Costa Mesa Councilman John Stephens' idea to stage a second city-sponsored Fourth of July festival fizzled Tuesday night when his colleagues declined to commit funding for the cause.
Though they said they didn't doubt his intentions were good, council members said they couldn't justify opening the city's wallet to support this year's proposed event at the OC Fair & Event Center.
"I just love John Stephens — he always wants to bring everyone together and have a positive experience, and I do believe it's very well-intentioned," Councilwoman Katrina Foley said. "I just can't support this one because I'll just get beat up for it."
Stephens had asked the council to support allocating up to $50,000 for the event, which would have featured live music, concessions, bounce houses and a pyrotechnic display. It would have been held July 3 to avoid conflict with other local holiday celebrations.
Council members also decided against writing a check for a virtually identical event last year. At that time, they agreed to let it move forward as long as Stephens raised enough money to cover the cost.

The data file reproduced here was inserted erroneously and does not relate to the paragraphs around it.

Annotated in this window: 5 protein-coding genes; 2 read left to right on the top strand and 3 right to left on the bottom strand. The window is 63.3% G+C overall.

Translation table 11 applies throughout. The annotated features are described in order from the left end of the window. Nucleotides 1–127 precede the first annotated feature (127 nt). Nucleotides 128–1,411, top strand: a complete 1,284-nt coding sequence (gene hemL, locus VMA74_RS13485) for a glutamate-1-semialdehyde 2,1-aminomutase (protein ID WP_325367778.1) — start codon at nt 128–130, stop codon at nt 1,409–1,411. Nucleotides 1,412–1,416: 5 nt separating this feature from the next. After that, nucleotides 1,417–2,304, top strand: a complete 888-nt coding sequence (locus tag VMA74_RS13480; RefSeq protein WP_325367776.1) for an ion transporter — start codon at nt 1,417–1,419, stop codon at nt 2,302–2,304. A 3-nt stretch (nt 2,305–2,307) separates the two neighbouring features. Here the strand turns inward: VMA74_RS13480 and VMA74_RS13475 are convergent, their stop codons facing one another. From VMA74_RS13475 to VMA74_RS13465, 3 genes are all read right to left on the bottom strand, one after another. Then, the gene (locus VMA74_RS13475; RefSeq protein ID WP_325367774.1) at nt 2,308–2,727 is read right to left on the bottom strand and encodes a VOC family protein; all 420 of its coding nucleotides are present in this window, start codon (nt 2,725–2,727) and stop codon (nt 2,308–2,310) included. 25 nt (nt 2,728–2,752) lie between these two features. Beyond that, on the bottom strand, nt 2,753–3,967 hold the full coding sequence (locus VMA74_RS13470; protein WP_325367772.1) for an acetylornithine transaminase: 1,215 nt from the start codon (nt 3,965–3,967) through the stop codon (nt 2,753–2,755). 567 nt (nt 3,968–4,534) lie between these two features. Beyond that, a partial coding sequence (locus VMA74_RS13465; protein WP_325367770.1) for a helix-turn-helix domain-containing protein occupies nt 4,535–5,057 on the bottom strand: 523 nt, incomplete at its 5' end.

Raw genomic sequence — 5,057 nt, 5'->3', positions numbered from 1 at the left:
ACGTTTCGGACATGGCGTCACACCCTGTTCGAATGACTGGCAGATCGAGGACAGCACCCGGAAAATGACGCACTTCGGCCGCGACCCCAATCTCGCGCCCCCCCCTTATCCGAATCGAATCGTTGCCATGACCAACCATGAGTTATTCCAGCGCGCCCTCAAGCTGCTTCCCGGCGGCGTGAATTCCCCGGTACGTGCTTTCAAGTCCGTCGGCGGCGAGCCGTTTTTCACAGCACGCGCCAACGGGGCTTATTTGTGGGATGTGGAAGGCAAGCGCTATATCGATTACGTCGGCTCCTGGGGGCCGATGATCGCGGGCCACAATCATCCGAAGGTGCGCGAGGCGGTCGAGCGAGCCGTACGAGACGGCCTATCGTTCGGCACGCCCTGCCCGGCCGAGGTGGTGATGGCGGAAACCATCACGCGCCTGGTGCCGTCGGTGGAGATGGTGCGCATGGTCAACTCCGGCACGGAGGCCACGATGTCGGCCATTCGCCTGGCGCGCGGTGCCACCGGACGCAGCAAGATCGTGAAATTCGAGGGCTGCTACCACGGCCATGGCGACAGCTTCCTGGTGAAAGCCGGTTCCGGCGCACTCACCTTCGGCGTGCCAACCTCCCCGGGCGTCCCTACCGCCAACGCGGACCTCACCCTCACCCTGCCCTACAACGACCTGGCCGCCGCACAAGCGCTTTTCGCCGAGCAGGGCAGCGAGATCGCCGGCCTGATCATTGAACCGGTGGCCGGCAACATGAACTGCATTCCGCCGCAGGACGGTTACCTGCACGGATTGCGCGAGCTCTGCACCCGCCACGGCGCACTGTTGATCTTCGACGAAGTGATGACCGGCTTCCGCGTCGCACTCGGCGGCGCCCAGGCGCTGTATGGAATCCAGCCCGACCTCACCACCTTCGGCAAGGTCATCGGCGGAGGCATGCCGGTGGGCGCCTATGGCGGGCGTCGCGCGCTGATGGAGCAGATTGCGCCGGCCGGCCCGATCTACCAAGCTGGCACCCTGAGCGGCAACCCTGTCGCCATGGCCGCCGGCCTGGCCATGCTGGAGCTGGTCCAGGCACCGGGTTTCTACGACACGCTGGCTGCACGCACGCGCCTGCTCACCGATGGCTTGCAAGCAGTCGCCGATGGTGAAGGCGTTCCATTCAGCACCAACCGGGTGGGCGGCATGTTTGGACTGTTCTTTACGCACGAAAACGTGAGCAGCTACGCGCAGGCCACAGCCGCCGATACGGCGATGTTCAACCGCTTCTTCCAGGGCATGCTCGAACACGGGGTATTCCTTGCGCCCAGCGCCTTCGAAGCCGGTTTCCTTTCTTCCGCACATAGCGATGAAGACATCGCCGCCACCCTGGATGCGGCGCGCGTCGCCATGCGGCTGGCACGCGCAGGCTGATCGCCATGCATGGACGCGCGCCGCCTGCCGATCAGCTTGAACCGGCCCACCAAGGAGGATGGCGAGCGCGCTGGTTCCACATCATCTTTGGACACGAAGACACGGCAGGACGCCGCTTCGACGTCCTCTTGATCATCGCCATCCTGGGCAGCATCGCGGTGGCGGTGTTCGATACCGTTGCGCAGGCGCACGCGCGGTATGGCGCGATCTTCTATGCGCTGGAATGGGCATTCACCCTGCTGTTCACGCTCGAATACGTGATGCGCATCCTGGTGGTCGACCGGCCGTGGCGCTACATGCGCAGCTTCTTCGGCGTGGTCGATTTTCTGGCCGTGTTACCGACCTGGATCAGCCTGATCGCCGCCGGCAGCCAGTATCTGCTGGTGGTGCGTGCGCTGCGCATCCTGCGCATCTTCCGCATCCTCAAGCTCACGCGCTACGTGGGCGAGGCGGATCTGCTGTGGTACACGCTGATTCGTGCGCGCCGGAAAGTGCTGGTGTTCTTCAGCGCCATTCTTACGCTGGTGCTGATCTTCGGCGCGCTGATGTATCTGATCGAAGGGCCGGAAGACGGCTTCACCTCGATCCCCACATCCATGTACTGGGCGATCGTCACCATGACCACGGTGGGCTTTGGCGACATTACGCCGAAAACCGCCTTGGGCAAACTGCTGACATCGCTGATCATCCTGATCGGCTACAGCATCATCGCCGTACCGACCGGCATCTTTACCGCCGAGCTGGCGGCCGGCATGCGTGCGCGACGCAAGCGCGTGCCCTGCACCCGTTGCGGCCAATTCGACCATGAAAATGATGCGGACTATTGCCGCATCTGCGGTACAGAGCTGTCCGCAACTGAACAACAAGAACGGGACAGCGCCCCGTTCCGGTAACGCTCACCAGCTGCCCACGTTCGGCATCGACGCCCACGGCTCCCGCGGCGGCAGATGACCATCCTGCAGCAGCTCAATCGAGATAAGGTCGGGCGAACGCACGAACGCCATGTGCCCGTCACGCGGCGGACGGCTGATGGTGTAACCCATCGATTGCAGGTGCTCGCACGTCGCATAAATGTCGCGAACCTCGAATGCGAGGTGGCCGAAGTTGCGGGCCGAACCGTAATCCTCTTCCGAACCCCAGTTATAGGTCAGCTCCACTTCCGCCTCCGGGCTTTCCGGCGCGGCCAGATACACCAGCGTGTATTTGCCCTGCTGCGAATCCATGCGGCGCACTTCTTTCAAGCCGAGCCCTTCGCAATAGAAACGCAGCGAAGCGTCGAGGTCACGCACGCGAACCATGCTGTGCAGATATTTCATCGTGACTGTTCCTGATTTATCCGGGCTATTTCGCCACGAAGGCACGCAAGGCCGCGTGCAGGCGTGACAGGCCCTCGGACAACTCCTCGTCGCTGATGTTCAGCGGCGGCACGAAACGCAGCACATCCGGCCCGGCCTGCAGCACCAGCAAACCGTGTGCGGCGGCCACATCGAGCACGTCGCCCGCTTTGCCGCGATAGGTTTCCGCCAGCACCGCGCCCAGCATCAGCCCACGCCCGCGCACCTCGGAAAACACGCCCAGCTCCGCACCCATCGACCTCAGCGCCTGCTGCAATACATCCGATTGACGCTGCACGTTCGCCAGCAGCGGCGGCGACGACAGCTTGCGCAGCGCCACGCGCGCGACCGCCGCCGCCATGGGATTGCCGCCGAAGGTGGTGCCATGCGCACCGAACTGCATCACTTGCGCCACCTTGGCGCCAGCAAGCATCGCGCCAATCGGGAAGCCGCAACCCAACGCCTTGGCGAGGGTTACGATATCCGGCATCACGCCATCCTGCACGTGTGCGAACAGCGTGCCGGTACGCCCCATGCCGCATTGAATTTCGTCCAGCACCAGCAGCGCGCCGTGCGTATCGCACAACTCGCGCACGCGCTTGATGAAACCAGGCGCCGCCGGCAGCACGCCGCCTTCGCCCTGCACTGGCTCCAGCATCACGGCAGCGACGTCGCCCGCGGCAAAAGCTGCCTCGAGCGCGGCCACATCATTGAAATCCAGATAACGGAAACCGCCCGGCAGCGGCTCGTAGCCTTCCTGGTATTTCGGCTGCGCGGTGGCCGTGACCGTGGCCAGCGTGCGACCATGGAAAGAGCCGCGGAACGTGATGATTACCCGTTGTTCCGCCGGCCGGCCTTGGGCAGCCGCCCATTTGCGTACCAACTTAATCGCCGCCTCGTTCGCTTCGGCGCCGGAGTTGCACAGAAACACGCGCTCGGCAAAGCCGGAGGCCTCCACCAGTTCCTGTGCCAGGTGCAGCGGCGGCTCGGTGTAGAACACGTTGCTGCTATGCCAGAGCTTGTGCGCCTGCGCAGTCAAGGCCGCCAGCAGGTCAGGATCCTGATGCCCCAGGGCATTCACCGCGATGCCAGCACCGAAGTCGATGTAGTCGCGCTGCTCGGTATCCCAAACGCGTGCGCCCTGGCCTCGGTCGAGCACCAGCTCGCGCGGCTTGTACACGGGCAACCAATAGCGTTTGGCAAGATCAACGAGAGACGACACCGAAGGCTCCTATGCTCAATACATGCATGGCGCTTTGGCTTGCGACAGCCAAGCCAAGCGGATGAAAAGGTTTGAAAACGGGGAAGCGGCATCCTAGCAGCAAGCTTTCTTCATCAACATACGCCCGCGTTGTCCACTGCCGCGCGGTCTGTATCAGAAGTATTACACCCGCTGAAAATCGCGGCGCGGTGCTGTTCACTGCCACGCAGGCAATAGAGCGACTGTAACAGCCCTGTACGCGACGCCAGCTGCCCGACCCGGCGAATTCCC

Tapping into support from an array of organizations — including the Los Angeles Chargers and People for the Ethical Treatment of Animals — Stephens raked in the necessary funding and the event drew about 1,000 people to the fairgrounds, according to city officials.
Despite last year's fundraising success, Stephens said he wouldn't move forward this time without buy-in from his colleagues.
The event, he said, would be an opportunity for the community as a whole to unite in celebration.
"I really think that we need, and more importantly the community needs, an opportunity to be uplifted," he said. "And what would be a better time than when we can come together and say, 'Look, we're Americans, we're Costa Mesans, we know we're not perfect … and we don't always get along, but we can put down our differences for one evening.'"
Councilman Jim Righeimer said he hated to be a "party pooper" but that he couldn't get behind the concept.
"Just something about the money being spent on trying to come up with this new, fun party to go to I just have a problem with," he said.
Some residents pointed out that last year's event essentially cost $50 per visitor to put on — an expenditure they didn't feel was justified.
Though the party may be off this year, Stephens doesn't appear ready to extinguish the concept for good.
"There's always 2019," he said.